What has some people a bit uneasy has been the promotional materials for the movie, including a poster where Bumblebee is standing with his back to a group of soldiers as two Nazi flags burn on either side of him. While some are unsure Michael Bay is capable of handling such issues with the kind of sensitivity required, others are simply outraged to see swastikas used as promotional tools for an action movie in 2017, no matter the intent.
Over 30 years of Transformers fiction, you’d be hard pressed to find a group of characters more beloved than the Dinobots. Simple minded but incredibly powerful Autobots, the G1 cartoon versions of the characters were essentially the Autobots’ incredibly cool pets. They spoke in a sort of caveman cadence (“Me Grimlock kick butt!”) and were the show’s most reliable source of humor. After seeming reluctant about the characters for years, Michael Bay finally confirmed they would appear in the fourth film, Age Of Extinction, to much fanfare.
That the Dinobots turned out to be arguably the movies’ greatest disappointment should be a genuine embarrassment. The Dinobots did indeed appear late in Age Of Extinction, but they were monstrous ciphers. There was no caveman dialogue or humor; they never even spoke a word. They were yet another big, loud, visually busy set piece, robbed of the inherent charm that has made them fan favorites for three decades.
Optimus Prime is a superhero. Created in the mold of such morally pure characters as Superman and Captain America, he’s summed up nicely by his longtime motto: “Freedom is the right of all sentient beings.” He traditionally serves not only as a military leader to his Autobots, but as a wise, compassionate father figure, always ensuring his troops never embrace the hatred that defines the Decepticons, fighting only to defend those who cannot defend themselves.
It has been utterly bizarre to see the movie version of Optimus slowly devolve into a cold, ruthless killer. His methods seem overly sadistic, his sense of mercy and compassion nowhere to be found. He’s not above letting people die to make a point, and unbelievably, even killed a human in Age of Extinction (it wasn’t exactly a good human, but that’s a line no one could have imagined Optimus crossing). There’s a disturbing layer of cynicism and bloodlust to this version of the character that betrays the basic tenets that have always defined him.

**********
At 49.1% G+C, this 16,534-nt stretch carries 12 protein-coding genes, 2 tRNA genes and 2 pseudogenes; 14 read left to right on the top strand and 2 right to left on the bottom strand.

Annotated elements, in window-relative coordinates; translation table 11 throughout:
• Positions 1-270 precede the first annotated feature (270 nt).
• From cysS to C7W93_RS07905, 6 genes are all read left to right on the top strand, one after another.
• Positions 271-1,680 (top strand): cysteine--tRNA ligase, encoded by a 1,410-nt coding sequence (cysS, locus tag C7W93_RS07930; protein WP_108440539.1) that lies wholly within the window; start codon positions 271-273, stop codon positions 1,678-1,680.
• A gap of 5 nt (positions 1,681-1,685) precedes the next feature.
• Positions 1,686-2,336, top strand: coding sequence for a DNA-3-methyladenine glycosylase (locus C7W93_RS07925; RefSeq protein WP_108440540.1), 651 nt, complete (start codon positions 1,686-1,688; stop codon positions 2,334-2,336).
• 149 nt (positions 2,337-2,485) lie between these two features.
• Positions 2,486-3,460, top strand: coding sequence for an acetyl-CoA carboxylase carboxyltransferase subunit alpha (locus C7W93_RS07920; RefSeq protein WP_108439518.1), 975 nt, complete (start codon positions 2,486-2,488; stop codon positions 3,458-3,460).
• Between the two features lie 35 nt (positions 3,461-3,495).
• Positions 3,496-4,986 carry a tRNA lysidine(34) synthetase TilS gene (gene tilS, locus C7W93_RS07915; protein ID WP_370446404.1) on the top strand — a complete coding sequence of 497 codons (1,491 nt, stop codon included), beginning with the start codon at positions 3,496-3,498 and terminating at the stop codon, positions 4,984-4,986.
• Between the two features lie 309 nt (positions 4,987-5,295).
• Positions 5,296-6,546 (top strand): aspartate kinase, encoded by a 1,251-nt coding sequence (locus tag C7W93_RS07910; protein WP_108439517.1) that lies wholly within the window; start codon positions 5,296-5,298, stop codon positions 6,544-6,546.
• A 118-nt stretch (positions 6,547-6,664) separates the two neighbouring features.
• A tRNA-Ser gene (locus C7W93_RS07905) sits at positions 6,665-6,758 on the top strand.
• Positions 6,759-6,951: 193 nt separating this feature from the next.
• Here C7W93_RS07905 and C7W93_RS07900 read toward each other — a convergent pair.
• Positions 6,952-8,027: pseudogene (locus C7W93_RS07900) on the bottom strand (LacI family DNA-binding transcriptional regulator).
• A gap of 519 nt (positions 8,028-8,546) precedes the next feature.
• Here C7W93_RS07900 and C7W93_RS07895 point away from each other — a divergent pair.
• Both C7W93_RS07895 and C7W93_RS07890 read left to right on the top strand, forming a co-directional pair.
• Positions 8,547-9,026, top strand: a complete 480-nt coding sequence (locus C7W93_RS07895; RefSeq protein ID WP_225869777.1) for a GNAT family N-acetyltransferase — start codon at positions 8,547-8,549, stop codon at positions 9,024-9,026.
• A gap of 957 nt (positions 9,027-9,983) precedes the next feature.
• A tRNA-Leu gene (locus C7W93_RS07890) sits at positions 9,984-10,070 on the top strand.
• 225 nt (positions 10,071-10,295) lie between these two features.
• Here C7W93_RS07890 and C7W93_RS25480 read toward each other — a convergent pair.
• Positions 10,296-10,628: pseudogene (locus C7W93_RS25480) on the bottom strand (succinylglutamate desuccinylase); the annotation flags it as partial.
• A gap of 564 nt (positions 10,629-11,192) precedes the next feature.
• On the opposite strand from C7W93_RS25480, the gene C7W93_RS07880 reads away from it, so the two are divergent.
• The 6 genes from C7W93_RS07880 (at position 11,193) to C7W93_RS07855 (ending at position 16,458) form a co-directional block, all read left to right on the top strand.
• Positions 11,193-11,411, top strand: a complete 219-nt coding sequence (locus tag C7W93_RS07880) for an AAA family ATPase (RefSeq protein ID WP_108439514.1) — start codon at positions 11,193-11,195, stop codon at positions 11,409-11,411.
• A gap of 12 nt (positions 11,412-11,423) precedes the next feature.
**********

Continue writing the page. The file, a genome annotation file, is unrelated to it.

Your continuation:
Age Of Extinction is something of a soft reboot of the Transformers films. Sam Witwicky and most of his supporting cast are not only missing, but not even mentioned. The new cast is anchored by Mark Wahlberg’s Cade Yeager, a down on his luck inventor trying to make ends meet for his family. Wahlberg’s relatively down-to-earth Yeager is an immediate improvement over LaBeouf’s Witwicky, who had become deeply unlikable by the end of his tenure. Yeager’s supporting cast is mostly passable, with one glaring, baffling exception.
Yeager’s teenage daughter Tessa is secretly dating an older man, Shane Dyson. When confronted by Cade about the age disparity, Shane pulls out a laminated card containing the text of the “Romeo and Juliet” law that means he’s legally in the clear dating the 17 year old. It’s utterly surreal to contemplate how much time a Transformers movie took dancing around statutory rape for laughs. Why would anyone involved think that was a good idea?
Dark Of The Moon is far from a great movie, but it is objectively the best of the Transformers sequels. The plot is not exactly straightforward, but more or less makes sense. The toilet humor is still around, but it’s dialed down a bit. Most notably, it features a triumphant, pivotal vocal performance by the late, great Leonard Nimoy as Sentinel Prime (Nimoy had actually worked on the franchise before, voicing Galvatron in the 1986 animated Transformers movie).
Yet the film has a fatal flaw that’s impossible to get past. As humanity laments the affects of the Autobot/Decepticon war on Earth as being as much the Autobots’ fault as the Decepticons’, Optimus Prime stages a shuttle explosion that makes it appear as if the Autobots have perished. The Decepticons overrun major cities, killing countless people, before Optimus reveals the ruse and returns to save the Earth.
It’s a cold, cruel notion for a hero to simply take themselves off the board and let innocent people die to prove how much they’re actually needed, and it makes the Autobots seem like even bigger jerks than humanity accused them of being.
The Transformers movies have stepped right up to the line of racism on more than one occasion. Many perceived Age of Extinction’s samurai Autobot Drift as being an offensive Japanese caricature, and Ken Jeong’s Jerry Wang in Dark Of The Moon seemed to be a lazy grab bag of Asian stereotypes played for cheap laughs. But the most egregious example, where the franchise unquestionably stepped well over the line, was the case of Skids and Mudflap. The sibling Autobots from Revenge Of The Fallen were almost immediately decried as racist African American stereotypes. The pair spoke in blatantly racist dialect, featured gold teeth and, perhaps most offensive of all, claimed to be illiterate.
There aren’t many things on this list that Michael Bay would even contemplate apologizing for; the Transformers movies are wildly successful and have made Bay a rich, powerful Hollywood player. Yet even he admits Skids and Mudflap were poorly considered, and the pair have tellingly been absent from the following sequels. In a franchise riddled with controversy, Skids and Mudflap are the one indefensible blunder.
What else about Transformers makes no sense? Let us know in the comments!